The money was given with no strings, folks. The money was given. There was no accountability to any of this TARP money, to any of these banks or companies that got bailed out, none. So somebody from on high decides we want AIG to keep operating. What do they do? Well, they sell stuff. They sell insurance. They sell who knows what else. Now, all of a sudden after we have made the decision that it would be calamitous for them to fail so we have to keep them in business, we have to keep them doing what they were doing. ‘No, Rush, no. What they were doing led them to being bailed out.’ No, folks. If what they were doing caused them to fail, we should have let them fail. If they were behaving so badly, if they were so incompetent that they were running their business into the ground, we shoulda let them run it into the ground, closed the door, shut down, fire everybody, lay everybody off, and move on. We didn’t do that. We said, ‘We want you guys hanging around. We want you guys in business. We want you guys doing what you’re doing.’ They said, ‘Okay,’ put their hands out, took $173 billion. At that point, it’s over. We have made the decision to keep ’em in business. That means they should do what they do.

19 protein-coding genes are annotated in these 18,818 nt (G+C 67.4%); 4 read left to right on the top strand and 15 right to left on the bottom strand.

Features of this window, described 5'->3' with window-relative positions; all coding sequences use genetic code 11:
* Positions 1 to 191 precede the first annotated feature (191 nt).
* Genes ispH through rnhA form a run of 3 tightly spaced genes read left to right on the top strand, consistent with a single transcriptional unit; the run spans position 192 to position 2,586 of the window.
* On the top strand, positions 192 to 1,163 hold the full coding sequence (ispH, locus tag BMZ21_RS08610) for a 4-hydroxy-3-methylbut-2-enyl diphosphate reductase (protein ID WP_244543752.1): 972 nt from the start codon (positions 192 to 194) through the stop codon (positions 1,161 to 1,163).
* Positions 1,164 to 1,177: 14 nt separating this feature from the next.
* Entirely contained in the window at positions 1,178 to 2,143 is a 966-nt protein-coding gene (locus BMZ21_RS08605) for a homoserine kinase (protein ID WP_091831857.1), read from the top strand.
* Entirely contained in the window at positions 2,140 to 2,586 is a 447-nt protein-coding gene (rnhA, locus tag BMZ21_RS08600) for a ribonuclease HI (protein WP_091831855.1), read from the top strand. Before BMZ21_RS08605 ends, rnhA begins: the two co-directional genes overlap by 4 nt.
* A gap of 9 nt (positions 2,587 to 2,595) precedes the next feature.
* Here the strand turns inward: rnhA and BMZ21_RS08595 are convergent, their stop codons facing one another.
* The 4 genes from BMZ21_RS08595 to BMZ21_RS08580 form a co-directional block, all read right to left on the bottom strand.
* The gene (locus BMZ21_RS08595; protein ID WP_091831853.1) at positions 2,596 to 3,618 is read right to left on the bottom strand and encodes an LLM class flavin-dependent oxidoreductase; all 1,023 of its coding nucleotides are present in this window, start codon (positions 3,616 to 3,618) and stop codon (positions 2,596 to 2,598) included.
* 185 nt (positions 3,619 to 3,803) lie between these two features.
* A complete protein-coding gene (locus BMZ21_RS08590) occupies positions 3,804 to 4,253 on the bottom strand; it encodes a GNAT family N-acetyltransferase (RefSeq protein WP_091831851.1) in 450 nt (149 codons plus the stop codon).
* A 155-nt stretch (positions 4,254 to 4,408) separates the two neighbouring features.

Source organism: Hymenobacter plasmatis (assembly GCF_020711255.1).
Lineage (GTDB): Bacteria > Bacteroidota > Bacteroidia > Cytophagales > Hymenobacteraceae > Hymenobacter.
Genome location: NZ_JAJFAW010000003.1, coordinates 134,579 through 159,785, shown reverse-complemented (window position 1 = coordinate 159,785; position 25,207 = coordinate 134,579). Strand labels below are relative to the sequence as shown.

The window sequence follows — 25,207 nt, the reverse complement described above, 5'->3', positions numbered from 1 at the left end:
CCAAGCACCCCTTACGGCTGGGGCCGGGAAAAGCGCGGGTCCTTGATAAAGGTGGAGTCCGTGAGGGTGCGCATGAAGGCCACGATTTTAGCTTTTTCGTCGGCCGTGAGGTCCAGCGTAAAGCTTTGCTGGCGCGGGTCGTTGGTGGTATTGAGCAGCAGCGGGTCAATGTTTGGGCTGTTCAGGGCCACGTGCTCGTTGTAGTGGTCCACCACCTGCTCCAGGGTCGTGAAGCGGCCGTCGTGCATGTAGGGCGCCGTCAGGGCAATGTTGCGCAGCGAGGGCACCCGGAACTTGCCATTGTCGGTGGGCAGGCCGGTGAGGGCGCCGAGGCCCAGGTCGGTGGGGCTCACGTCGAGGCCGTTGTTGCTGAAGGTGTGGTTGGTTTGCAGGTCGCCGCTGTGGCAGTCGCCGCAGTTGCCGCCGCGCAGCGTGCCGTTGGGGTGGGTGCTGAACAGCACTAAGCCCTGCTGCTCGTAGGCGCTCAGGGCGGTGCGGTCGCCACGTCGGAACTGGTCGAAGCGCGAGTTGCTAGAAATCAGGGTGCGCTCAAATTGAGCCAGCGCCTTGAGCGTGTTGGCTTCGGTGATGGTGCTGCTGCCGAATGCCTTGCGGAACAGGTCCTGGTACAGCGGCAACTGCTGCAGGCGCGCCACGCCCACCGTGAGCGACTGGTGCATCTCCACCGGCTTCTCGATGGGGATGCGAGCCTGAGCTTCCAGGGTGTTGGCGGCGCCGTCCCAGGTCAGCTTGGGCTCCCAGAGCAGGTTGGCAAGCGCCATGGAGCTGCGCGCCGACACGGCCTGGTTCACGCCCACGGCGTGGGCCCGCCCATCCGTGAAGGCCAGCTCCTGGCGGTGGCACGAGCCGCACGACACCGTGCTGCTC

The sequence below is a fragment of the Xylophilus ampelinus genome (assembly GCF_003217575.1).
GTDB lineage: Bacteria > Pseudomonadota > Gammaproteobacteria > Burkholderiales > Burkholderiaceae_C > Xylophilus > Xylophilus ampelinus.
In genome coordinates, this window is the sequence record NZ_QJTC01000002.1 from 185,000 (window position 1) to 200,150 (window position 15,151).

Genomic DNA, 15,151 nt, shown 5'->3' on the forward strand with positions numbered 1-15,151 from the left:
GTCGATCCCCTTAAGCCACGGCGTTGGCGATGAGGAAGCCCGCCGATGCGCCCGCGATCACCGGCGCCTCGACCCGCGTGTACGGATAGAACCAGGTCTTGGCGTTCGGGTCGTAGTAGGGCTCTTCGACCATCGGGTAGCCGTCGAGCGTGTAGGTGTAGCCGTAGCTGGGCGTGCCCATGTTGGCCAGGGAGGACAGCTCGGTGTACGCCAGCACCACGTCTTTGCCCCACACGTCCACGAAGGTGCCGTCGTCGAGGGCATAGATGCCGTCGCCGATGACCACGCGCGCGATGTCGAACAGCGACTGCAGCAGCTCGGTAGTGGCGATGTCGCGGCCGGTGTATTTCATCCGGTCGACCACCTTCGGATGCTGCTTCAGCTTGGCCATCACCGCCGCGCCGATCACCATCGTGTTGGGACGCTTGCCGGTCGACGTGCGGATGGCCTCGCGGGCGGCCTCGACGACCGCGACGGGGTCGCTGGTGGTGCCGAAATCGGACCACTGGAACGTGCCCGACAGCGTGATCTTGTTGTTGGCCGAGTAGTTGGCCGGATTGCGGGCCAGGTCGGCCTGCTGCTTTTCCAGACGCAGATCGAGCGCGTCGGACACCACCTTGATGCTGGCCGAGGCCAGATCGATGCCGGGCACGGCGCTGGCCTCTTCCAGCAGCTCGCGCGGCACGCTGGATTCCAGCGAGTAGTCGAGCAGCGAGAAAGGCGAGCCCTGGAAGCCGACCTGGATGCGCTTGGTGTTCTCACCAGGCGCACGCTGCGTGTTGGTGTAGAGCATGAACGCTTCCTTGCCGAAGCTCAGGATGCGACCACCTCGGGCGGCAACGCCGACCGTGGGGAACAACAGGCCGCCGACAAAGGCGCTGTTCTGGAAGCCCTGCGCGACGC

In this case, they have employees and they pay those employees according to contracts. These contracts stipulate bonuses for certain performance criteria that are met. So now all of a sudden, after deciding that AIG is too big to fail, it’s got to stay in business. We give them the money to stay in business, then when they do what they do, all of a sudden there’s hell to pay? Forget the emotion here. Forget the sentimentality. They’re supposed to be sensitive and to understand it’s taxpayer money. What are they supposed to do with it? If they don’t use the money to operate as they were, are they supposed to sit on the money? Are they supposed to write checks to us? Are they just a clearinghouse to give money back to us? We keep saying it’s our money that bailed ’em out, and it is, but what are they supposed to do, give it back to us? In which case if they do they’re not going to have any, in which case, they can’t stay in business. So the decision was made by the powers that be, AIG has to stay in business. Then when they do what they do everybody gets their underwear in a wad.